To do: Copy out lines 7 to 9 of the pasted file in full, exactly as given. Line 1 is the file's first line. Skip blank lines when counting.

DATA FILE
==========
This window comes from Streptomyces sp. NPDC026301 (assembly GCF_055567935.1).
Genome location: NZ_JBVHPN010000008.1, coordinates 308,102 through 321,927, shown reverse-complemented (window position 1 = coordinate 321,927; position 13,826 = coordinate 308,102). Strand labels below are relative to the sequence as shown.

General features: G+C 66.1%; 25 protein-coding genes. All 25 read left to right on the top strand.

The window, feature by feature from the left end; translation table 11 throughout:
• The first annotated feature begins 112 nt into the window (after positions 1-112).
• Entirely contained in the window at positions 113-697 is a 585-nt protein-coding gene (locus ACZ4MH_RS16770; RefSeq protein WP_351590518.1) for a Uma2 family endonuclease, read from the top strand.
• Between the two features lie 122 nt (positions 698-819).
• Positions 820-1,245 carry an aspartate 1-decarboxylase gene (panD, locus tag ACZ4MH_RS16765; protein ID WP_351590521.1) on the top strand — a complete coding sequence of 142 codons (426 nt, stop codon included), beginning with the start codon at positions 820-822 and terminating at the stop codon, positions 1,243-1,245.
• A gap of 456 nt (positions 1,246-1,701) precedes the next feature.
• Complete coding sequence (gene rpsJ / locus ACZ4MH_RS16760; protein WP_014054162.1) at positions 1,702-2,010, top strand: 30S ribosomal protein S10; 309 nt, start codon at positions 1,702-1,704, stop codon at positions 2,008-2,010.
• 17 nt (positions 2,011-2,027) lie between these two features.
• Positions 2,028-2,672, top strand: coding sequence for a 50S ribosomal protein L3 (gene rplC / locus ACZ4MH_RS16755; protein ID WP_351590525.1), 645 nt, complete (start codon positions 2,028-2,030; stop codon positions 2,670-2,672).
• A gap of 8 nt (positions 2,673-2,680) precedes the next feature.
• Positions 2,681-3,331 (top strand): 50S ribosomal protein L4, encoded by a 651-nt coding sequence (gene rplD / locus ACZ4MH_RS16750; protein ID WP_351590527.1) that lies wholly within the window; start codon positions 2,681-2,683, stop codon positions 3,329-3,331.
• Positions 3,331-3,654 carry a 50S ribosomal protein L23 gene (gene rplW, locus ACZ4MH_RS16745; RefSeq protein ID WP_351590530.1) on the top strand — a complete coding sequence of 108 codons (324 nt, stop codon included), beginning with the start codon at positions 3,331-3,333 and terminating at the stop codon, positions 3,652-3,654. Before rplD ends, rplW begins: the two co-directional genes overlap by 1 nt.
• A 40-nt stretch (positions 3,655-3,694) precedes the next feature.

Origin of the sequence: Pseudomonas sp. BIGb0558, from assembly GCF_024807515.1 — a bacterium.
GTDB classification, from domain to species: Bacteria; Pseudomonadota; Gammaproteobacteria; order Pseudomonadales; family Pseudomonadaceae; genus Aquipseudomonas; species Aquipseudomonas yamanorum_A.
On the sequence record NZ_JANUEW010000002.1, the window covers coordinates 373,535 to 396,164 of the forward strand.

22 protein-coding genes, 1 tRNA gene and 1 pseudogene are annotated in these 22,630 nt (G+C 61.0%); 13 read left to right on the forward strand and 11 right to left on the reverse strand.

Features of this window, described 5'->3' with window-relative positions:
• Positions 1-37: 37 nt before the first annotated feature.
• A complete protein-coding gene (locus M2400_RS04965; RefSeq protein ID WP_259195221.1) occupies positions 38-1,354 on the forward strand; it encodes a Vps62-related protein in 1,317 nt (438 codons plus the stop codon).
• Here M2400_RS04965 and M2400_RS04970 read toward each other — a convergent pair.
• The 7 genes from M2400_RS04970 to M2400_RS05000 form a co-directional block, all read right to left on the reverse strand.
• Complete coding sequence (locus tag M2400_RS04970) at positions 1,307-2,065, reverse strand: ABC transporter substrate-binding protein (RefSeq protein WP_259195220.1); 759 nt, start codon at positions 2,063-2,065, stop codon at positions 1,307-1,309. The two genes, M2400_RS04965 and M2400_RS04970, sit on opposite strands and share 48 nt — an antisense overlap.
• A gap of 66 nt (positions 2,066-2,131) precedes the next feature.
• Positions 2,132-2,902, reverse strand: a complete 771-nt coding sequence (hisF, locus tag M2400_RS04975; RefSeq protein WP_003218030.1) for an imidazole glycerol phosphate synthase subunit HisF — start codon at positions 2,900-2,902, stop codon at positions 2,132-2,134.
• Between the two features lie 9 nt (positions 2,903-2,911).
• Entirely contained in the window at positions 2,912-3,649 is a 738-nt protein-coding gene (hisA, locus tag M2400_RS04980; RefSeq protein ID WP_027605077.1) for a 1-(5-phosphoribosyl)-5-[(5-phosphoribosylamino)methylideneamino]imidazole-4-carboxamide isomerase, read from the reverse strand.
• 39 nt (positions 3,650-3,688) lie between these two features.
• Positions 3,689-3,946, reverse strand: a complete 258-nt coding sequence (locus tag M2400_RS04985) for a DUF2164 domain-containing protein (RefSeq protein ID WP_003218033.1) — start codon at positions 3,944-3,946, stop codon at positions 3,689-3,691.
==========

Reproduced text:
• Between the two features lie 122 nt (positions 698-819).
• Positions 820-1,245 carry an aspartate 1-decarboxylase gene (panD, locus tag ACZ4MH_RS16765; protein ID WP_351590521.1) on the top strand — a complete coding sequence of 142 codons (426 nt, stop codon included), beginning with the start codon at positions 820-822 and terminating at the stop codon, positions 1,243-1,245.
• A gap of 456 nt (positions 1,246-1,701) precedes the next feature.